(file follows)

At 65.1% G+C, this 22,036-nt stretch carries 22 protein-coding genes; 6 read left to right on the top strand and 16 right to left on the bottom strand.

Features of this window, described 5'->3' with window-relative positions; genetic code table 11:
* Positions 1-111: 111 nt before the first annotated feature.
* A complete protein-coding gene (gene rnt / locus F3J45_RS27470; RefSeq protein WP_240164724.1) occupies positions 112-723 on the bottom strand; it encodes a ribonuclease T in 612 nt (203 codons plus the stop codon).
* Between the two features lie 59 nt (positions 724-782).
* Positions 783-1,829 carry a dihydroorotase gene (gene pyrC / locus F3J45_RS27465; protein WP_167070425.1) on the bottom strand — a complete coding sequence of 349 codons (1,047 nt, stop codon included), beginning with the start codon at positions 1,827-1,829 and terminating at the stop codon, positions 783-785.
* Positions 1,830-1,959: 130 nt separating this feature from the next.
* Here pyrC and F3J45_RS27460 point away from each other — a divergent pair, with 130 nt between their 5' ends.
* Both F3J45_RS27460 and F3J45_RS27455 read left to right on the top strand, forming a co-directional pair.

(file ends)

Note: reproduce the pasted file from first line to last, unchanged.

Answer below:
At 65.1% G+C, this 22,036-nt stretch carries 22 protein-coding genes; 6 read left to right on the top strand and 16 right to left on the bottom strand.

Features of this window, described 5'->3' with window-relative positions; genetic code table 11:
* Positions 1-111: 111 nt before the first annotated feature.
* A complete protein-coding gene (gene rnt / locus F3J45_RS27470; RefSeq protein WP_240164724.1) occupies positions 112-723 on the bottom strand; it encodes a ribonuclease T in 612 nt (203 codons plus the stop codon).
* Between the two features lie 59 nt (positions 724-782).
* Positions 783-1,829 carry a dihydroorotase gene (gene pyrC / locus F3J45_RS27465; protein WP_167070425.1) on the bottom strand — a complete coding sequence of 349 codons (1,047 nt, stop codon included), beginning with the start codon at positions 1,827-1,829 and terminating at the stop codon, positions 783-785.
* Positions 1,830-1,959: 130 nt separating this feature from the next.
* Here pyrC and F3J45_RS27460 point away from each other — a divergent pair, with 130 nt between their 5' ends.
* Both F3J45_RS27460 and F3J45_RS27455 read left to right on the top strand, forming a co-directional pair.